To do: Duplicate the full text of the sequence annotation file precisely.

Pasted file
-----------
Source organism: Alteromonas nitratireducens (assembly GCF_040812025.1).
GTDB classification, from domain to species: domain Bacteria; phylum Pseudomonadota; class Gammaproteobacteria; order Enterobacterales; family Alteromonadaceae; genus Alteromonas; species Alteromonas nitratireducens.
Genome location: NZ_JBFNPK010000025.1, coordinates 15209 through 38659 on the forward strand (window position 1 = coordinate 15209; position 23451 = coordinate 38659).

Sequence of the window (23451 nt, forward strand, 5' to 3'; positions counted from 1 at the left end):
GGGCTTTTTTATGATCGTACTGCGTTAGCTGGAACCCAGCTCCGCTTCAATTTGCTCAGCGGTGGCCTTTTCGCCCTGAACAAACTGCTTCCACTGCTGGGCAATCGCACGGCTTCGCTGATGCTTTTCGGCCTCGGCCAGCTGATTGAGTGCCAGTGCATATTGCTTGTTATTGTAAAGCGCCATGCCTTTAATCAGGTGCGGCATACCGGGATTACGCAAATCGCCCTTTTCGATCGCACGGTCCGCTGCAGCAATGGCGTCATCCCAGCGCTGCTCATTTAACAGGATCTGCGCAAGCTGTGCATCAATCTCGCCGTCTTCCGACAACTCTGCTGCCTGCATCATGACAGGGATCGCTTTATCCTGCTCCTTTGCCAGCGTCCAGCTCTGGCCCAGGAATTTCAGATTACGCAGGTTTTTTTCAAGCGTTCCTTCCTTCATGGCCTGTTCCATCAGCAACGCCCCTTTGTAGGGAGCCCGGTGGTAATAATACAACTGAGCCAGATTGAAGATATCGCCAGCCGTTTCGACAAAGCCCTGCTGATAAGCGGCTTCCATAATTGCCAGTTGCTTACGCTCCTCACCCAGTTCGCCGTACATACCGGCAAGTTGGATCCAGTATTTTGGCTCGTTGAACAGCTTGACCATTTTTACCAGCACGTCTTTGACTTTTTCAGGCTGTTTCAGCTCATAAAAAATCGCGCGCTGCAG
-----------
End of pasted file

Source organism: Alteromonas nitratireducens (assembly GCF_040812025.1).
GTDB classification, from domain to species: domain Bacteria; phylum Pseudomonadota; class Gammaproteobacteria; order Enterobacterales; family Alteromonadaceae; genus Alteromonas; species Alteromonas nitratireducens.
Genome location: NZ_JBFNPK010000025.1, coordinates 15209 through 38659 on the forward strand (window position 1 = coordinate 15209; position 23451 = coordinate 38659).

Sequence of the window (23451 nt, forward strand, 5' to 3'; positions counted from 1 at the left end):
GGGCTTTTTTATGATCGTACTGCGTTAGCTGGAACCCAGCTCCGCTTCAATTTGCTCAGCGGTGGCCTTTTCGCCCTGAACAAACTGCTTCCACTGCTGGGCAATCGCACGGCTTCGCTGATGCTTTTCGGCCTCGGCCAGCTGATTGAGTGCCAGTGCATATTGCTTGTTATTGTAAAGCGCCATGCCTTTAATCAGGTGCGGCATACCGGGATTACGCAAATCGCCCTTTTCGATCGCACGGTCCGCTGCAGCAATGGCGTCATCCCAGCGCTGCTCATTTAACAGGATCTGCGCAAGCTGTGCATCAATCTCGCCGTCTTCCGACAACTCTGCTGCCTGCATCATGACAGGGATCGCTTTATCCTGCTCCTTTGCCAGCGTCCAGCTCTGGCCCAGGAATTTCAGATTACGCAGGTTTTTTTCAAGCGTTCCTTCCTTCATGGCCTGTTCCATCAGCAACGCCCCTTTGTAGGGAGCCCGGTGGTAATAATACAACTGAGCCAGATTGAAGATATCGCCAGCCGTTTCGACAAAGCCCTGCTGATAAGCGGCTTCCATAATTGCCAGTTGCTTACGCTCCTCACCCAGTTCGCCGTACATACCGGCAAGTTGGATCCAGTATTTTGGCTCGTTGAACAGCTTGACCATTTTTACCAGCACGTCTTTGACTTTTTCAGGCTGTTTCAGCTCATAAAAAATCGCGCGCTGCAG